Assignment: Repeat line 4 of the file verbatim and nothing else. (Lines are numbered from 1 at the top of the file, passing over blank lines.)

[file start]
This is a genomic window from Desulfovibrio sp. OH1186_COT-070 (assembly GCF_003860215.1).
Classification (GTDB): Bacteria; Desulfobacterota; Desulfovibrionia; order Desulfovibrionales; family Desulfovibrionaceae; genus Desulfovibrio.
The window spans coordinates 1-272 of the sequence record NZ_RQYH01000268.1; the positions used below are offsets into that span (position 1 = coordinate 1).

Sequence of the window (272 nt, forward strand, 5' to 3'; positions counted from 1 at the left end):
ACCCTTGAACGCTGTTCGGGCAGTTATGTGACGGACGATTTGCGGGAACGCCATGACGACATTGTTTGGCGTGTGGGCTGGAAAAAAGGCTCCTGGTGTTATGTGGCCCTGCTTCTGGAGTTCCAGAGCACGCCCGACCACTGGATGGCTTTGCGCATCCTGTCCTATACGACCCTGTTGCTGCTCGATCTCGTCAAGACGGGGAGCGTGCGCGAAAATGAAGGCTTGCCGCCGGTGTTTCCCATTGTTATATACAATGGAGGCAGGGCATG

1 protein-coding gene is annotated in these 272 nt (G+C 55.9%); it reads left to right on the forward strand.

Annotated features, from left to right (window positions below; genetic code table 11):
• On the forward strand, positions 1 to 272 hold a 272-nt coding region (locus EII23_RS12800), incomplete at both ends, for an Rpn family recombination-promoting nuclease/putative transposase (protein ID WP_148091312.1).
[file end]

Sequence of the window (272 nt, forward strand, 5' to 3'; positions counted from 1 at the left end):